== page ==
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Her main armament came courtesy of Sea Kings and Harriers, her principal foe the Soviet Navy, who sent a ship to monitor Ark’s journey from Newcastle to Portsmouth. And a quarter of a century later? Swan Hunter no longer build warships. The Soviet Empire has crumbled. And, er, Ark’s deck is fi lled with Sea Kings and Harriers… … just not the same ones. These days it’s Harrier GR9s and

there are loads of repeats on the telly...) the University Squadrons are deploying with their students. HMS Raider and Tracker made a mammoth journey to Gibraltar (a month-long round trip), HMS Archer travelled a few yards... but she did have the First Sea Lord onboard (see page 4). And finally, however good (or bad) the words, the pages of Navy News are nothing without the award-winning imagery of the RN Photographic Branch, which has held its annual Peregrine Trophy recognising the best lensmen and women (see pages 14-15).

Before Kent’s appearance in the Welsh capital, survey ship HMS Scott visited to take part in centennial commemorations of Capt Scott’s departure for Antarctica (see page 11). With it being high summer in Blighty (you can tell because

with 820 NAS and HMS Northumberland in the Gulf of Oman (see page 5). The latter temporarily broke off her anti-piracy mission to resume her traditional role of sub hunter (see page 16). You’ll be pleased to know that Talent did not require the support of the Submarine Parachute Assistance Group, or SPAG, who practised a boat rescue in Gibraltar (see page 16). One boat which is in need of help is HMS Alliance; a £6m appeal has been launched to restore the veteran submarine which is on display at the RN Submarine Museum in Gosport (see page 38). HMS Kent headed to Sweden to foster links between Scandinavia and the UK (see page 10) before returning to Britain for national Armed Forces Day celebrations in Cardiff (see page 13).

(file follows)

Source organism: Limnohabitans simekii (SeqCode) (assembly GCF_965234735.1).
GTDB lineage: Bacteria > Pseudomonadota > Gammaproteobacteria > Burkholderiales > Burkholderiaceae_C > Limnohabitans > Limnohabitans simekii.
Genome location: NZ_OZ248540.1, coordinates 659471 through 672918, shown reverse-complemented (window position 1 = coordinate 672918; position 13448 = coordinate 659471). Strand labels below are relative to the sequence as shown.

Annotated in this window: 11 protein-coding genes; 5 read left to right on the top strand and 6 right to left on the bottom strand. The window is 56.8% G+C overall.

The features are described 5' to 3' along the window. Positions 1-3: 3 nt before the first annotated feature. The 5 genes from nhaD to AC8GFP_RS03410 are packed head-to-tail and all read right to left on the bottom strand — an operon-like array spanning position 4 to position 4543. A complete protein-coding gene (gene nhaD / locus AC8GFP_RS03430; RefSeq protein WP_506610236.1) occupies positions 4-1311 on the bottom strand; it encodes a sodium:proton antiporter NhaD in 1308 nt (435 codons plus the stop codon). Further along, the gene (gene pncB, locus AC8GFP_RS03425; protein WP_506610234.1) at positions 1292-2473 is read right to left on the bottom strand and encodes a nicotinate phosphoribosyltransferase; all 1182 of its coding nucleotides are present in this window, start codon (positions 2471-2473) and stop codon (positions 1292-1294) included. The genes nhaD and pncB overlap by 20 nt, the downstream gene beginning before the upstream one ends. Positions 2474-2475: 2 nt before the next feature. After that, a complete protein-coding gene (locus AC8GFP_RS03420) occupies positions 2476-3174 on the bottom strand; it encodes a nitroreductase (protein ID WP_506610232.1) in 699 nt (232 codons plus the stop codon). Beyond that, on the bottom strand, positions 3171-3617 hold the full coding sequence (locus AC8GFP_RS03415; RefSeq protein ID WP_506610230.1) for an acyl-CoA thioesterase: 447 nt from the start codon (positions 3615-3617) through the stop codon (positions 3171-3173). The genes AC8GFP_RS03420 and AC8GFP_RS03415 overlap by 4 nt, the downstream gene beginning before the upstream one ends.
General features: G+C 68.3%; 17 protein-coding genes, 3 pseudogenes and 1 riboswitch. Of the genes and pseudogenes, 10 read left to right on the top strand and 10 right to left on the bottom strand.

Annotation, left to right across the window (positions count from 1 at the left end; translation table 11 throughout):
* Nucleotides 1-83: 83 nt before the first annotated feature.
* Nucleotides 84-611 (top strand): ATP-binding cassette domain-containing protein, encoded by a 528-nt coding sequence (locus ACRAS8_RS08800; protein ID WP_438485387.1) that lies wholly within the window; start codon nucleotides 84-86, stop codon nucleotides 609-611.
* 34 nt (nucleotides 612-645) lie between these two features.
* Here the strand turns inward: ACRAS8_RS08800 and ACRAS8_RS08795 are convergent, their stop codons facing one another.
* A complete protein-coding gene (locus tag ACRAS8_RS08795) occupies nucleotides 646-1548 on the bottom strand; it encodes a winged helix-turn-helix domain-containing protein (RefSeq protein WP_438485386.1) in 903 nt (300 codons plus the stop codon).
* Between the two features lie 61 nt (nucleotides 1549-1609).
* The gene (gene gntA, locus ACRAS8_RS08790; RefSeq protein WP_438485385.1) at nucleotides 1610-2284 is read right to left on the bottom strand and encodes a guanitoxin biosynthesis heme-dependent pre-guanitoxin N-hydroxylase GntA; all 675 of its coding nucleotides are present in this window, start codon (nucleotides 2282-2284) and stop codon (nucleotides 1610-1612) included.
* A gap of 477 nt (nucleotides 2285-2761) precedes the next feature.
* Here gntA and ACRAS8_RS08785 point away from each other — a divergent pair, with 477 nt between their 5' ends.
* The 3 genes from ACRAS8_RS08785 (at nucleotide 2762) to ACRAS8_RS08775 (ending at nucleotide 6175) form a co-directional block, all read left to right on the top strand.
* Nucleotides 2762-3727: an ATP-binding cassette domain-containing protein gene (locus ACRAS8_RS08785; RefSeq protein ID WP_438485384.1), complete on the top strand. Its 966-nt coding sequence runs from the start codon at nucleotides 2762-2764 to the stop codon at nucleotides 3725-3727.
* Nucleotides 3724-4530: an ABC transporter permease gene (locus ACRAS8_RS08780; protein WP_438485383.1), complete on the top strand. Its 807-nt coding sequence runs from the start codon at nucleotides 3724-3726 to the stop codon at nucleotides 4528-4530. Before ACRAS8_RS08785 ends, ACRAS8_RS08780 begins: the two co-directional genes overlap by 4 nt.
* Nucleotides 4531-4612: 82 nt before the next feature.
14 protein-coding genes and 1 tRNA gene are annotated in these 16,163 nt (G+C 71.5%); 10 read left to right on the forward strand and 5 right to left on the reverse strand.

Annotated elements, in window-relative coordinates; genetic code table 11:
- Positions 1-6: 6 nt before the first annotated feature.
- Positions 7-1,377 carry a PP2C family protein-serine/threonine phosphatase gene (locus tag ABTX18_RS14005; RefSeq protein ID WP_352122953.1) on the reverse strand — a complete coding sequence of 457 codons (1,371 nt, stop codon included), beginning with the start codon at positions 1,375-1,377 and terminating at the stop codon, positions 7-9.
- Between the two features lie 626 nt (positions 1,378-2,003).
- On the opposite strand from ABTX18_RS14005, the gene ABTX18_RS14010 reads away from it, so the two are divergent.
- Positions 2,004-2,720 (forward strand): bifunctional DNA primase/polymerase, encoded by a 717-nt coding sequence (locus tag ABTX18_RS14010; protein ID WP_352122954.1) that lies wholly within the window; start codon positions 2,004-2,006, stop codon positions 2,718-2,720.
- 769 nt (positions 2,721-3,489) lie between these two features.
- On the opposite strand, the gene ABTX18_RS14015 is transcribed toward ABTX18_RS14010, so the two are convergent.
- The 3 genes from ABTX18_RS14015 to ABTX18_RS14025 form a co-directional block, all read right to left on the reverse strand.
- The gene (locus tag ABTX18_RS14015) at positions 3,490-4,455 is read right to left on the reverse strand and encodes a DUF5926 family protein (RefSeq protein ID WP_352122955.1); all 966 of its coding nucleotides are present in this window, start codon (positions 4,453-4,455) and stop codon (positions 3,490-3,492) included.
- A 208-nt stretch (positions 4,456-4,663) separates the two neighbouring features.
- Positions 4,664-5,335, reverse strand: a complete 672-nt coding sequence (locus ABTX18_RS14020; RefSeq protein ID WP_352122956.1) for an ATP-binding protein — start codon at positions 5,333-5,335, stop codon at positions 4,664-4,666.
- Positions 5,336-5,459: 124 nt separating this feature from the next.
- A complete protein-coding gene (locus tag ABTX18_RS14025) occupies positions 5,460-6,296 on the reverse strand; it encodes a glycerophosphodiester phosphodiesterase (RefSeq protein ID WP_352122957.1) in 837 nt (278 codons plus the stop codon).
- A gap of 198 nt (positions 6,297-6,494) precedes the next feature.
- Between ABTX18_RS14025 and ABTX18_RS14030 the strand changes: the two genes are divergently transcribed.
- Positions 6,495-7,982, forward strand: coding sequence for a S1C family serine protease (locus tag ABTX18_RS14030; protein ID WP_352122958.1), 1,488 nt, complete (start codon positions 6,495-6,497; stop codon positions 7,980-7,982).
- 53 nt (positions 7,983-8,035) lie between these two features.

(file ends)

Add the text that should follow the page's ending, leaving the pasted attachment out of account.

Among those witnessing today’s crew forming up for the huge 25 was Rocky Salmon, who served aboard the carrier in the early days as a young sub lieutenant on his fi rst ship. A quarter of a century on, he’s her ‘wings’ – Commander Air. “I had a brilliant time on my fi rst deployment – and I’m having a brilliant time on my last,” said Cdr Salmon. “The technology has moved on, of course, and things change, but not the people. The feeling on the ship is exactly the same. It’s still that feeling of a whole team effort.” The 25th birthday came at the end of a hectic seven days for Britain’s fl agship, which is leading the four-month Auriga task force deployment to Canada and USA. Ark played host to British premier David Cameron in Halifax, followed by First Sea Lord Admiral Sir Mark Stanhope, then took part in the International Fleet Review to mark the centennial of the Royal Canadian Navy where the carrier was among 30 vessels reviewed by the Queen (see pages 21-25). “All in all, a pretty standard week in the life of Ark Royal,” joked her Commanding Offi cer Capt John Clink.

“But there is also something special about this ship. Ark Royal is a very famous name, perhaps the most famous warship in the world. “The men and women on board knuckle down at every turn, they show amazing resilience and enthusiasm.” Ark’s celebrations will conclude in the autumn with 25th anniversary commemorations of the carrier’s formal commissioning. Picture: LA(Phot) Gregg Macready, HMS Ark Royal

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Airborne Surveillance and Control Sea Kings. They’ve been joined on the carrier by Merlins, a twinkle in the Admiralty’s eye back in 1985.